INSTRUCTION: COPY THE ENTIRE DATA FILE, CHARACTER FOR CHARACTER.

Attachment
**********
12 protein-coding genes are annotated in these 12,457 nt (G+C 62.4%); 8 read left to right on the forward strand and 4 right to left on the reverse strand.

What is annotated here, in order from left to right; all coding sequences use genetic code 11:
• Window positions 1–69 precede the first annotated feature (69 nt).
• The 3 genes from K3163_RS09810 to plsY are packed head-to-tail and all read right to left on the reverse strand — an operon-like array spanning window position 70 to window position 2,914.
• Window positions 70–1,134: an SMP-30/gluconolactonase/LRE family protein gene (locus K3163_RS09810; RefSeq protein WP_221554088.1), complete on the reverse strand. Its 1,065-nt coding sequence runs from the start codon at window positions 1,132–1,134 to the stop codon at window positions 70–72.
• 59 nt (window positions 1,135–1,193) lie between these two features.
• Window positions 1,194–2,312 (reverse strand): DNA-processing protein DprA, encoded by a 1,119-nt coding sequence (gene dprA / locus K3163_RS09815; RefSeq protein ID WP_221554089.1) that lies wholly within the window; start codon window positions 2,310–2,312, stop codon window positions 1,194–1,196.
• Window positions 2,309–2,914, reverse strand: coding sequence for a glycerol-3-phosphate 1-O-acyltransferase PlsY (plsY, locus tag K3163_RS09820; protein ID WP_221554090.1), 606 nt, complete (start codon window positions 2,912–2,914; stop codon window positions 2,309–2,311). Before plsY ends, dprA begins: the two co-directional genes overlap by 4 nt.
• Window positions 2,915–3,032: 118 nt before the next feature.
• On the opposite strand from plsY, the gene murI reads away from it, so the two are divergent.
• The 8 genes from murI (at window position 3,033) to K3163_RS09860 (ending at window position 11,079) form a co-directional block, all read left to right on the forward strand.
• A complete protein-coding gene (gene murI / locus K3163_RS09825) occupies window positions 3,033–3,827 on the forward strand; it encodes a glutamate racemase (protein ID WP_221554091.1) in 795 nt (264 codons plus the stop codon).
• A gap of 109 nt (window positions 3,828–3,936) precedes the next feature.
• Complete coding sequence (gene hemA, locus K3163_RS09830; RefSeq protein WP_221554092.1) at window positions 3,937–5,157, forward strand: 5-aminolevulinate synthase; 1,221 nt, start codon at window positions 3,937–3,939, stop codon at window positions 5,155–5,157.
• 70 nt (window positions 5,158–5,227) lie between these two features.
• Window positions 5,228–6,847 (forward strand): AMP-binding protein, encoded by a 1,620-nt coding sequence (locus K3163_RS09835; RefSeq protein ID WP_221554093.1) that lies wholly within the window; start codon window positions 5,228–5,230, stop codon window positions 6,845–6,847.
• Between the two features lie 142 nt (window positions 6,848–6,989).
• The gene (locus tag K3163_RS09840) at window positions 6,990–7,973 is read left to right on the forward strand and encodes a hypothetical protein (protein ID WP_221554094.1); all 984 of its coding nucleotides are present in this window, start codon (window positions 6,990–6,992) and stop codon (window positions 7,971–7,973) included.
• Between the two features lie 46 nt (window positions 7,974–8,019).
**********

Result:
12 protein-coding genes are annotated in these 12,457 nt (G+C 62.4%); 8 read left to right on the forward strand and 4 right to left on the reverse strand.

What is annotated here, in order from left to right; all coding sequences use genetic code 11:
• Window positions 1–69 precede the first annotated feature (69 nt).
• The 3 genes from K3163_RS09810 to plsY are packed head-to-tail and all read right to left on the reverse strand — an operon-like array spanning window position 70 to window position 2,914.
• Window positions 70–1,134: an SMP-30/gluconolactonase/LRE family protein gene (locus K3163_RS09810; RefSeq protein WP_221554088.1), complete on the reverse strand. Its 1,065-nt coding sequence runs from the start codon at window positions 1,132–1,134 to the stop codon at window positions 70–72.
• 59 nt (window positions 1,135–1,193) lie between these two features.
• Window positions 1,194–2,312 (reverse strand): DNA-processing protein DprA, encoded by a 1,119-nt coding sequence (gene dprA / locus K3163_RS09815; RefSeq protein ID WP_221554089.1) that lies wholly within the window; start codon window positions 2,310–2,312, stop codon window positions 1,194–1,196.
• Window positions 2,309–2,914, reverse strand: coding sequence for a glycerol-3-phosphate 1-O-acyltransferase PlsY (plsY, locus tag K3163_RS09820; protein ID WP_221554090.1), 606 nt, complete (start codon window positions 2,912–2,914; stop codon window positions 2,309–2,311). Before plsY ends, dprA begins: the two co-directional genes overlap by 4 nt.
• Window positions 2,915–3,032: 118 nt before the next feature.
• On the opposite strand from plsY, the gene murI reads away from it, so the two are divergent.
• The 8 genes from murI (at window position 3,033) to K3163_RS09860 (ending at window position 11,079) form a co-directional block, all read left to right on the forward strand.
• A complete protein-coding gene (gene murI / locus K3163_RS09825) occupies window positions 3,033–3,827 on the forward strand; it encodes a glutamate racemase (protein ID WP_221554091.1) in 795 nt (264 codons plus the stop codon).
• A gap of 109 nt (window positions 3,828–3,936) precedes the next feature.
• Complete coding sequence (gene hemA, locus K3163_RS09830; RefSeq protein WP_221554092.1) at window positions 3,937–5,157, forward strand: 5-aminolevulinate synthase; 1,221 nt, start codon at window positions 3,937–3,939, stop codon at window positions 5,155–5,157.
• 70 nt (window positions 5,158–5,227) lie between these two features.
• Window positions 5,228–6,847 (forward strand): AMP-binding protein, encoded by a 1,620-nt coding sequence (locus K3163_RS09835; RefSeq protein ID WP_221554093.1) that lies wholly within the window; start codon window positions 5,228–5,230, stop codon window positions 6,845–6,847.
• Between the two features lie 142 nt (window positions 6,848–6,989).
• The gene (locus tag K3163_RS09840) at window positions 6,990–7,973 is read left to right on the forward strand and encodes a hypothetical protein (protein ID WP_221554094.1); all 984 of its coding nucleotides are present in this window, start codon (window positions 6,990–6,992) and stop codon (window positions 7,971–7,973) included.
• Between the two features lie 46 nt (window positions 7,974–8,019).